A bit miffed that his artistic manifesto had been mistaken for an IKEA catalog, Klein decided to take monochrome painting to a new level -- namely, by inventing a new color. His International Klein Blue is a unique, brilliantly luminous shade of blue ... which you'll probably never witness unless you get to look at a Klein painting in the flesh. See, when artists' paints are made, the pigment is mixed with some kind of binding medium, which has a tendency to dull the color (which, in turn, makes it easier to reproduce in screens or print). Klein wanted a blue that would never lose its glow, and after much experimentation, he finally found an art shop which sold a special type of binding material (Rhodopas M60A) which allowed him to mix the perfect shade. Then some heathen came along and said, "I don't get it, it's just blue," and Klein's head exploded in the most luminous shade of red.
Ancient Egyptian Drawings Were Constructed Proportionally On A Mathematical Grid
Here's a typical ancient Egyptian portrait:
The Yorck Project
You can almost see the cell phone in her hand
It's kind of pretty in a stylized and iconic way, but it doesn't seem all that technically impressive. The ancient Egyptians are known more as engineers, not artists, which might leave you a bit cold in the gallery, but at least their college degrees were worth something, dammit.
But Actually ...
They were both engineers and artists, even bringing the former to the latter. First, they had to draw up a grid, dividing the work surface into parts of equal proportions. Only then could they start figuring out where to put each body part, all of which had to take a specific number of squares (presumably to prevent the occurrence of Rob Liefeld feet). Different kinds of figures were to be specific sizes -- a standing figure, for example, always had to occupy 18 squares from the feet to those sexy lined eyes.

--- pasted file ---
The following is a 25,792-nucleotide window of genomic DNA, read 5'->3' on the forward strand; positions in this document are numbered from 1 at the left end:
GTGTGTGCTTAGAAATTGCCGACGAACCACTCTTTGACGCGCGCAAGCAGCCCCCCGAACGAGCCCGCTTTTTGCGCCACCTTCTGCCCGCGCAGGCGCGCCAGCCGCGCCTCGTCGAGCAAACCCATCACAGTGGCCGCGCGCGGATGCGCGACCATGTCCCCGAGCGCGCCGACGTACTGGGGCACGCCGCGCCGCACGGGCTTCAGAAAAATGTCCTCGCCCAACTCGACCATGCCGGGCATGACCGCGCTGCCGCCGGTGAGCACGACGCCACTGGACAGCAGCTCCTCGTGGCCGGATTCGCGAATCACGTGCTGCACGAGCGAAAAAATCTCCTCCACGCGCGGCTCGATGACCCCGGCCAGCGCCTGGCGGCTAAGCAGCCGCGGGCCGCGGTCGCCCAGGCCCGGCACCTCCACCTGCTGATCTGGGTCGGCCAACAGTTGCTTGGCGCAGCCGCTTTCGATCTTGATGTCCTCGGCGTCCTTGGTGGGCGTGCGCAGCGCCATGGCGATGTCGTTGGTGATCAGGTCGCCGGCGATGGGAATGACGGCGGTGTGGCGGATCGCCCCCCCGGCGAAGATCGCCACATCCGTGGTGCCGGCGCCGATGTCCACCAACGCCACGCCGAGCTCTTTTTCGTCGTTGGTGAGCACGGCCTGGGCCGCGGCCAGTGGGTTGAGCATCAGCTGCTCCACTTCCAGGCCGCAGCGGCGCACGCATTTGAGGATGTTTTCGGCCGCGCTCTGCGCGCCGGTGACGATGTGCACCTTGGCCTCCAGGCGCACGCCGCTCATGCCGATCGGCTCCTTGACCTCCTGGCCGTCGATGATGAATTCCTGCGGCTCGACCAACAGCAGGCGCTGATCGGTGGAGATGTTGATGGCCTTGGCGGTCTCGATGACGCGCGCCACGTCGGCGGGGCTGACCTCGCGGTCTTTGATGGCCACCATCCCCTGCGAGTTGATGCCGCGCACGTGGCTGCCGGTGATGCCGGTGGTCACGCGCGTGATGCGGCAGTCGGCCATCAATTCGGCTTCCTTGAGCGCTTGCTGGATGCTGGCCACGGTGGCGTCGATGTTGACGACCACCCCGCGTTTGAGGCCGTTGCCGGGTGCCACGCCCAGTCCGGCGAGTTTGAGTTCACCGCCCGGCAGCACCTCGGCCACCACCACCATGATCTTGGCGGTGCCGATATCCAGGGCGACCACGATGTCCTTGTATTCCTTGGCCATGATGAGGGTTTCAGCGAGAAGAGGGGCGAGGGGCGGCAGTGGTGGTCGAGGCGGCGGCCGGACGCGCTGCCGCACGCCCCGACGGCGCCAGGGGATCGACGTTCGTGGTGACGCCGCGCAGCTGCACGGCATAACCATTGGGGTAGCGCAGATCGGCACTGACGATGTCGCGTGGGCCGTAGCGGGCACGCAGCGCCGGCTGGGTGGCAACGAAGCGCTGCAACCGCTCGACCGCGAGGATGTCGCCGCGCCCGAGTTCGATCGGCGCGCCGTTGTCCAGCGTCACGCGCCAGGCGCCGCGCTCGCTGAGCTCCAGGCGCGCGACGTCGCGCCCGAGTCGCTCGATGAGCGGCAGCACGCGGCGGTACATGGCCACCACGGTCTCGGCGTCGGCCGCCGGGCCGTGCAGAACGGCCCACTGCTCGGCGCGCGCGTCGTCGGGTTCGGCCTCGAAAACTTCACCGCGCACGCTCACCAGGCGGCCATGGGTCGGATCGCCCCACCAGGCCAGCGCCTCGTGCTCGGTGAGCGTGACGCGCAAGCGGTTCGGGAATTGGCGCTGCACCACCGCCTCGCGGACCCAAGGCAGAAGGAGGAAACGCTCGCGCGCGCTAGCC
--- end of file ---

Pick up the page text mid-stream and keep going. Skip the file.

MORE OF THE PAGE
Those 17 squares tall were subject to intense body-shaming.
Just for laughs, the grids were usually changed around when a new dynasty came to the throne, but they were always highly specific. Under the rule of the Twelfth Dynasty, every single body part had its assigned place, from the hairline to the line of the lower buttock (the two were to be nine squares apart in a seated figure, as the gods intended). There was even a specific line that had to run through the nipple, marking the invention of nipple piercing long before your father was disappointed in you.
And yes, there's a crotch piercing. You didn't even need to ask.
There was also a whole other set of rules dictating what percentage of which body part had to go in which square. As you can see from above, for instance, during the Sixth Dynasty, an erect dong was to be exactly 4.5 squares long, no matter what the long-haired guy on the right insisted.
Follow Rachel P. on Twitter: @plehcar. The author would like to thank E.M. Caris for his kind help with researching this article.
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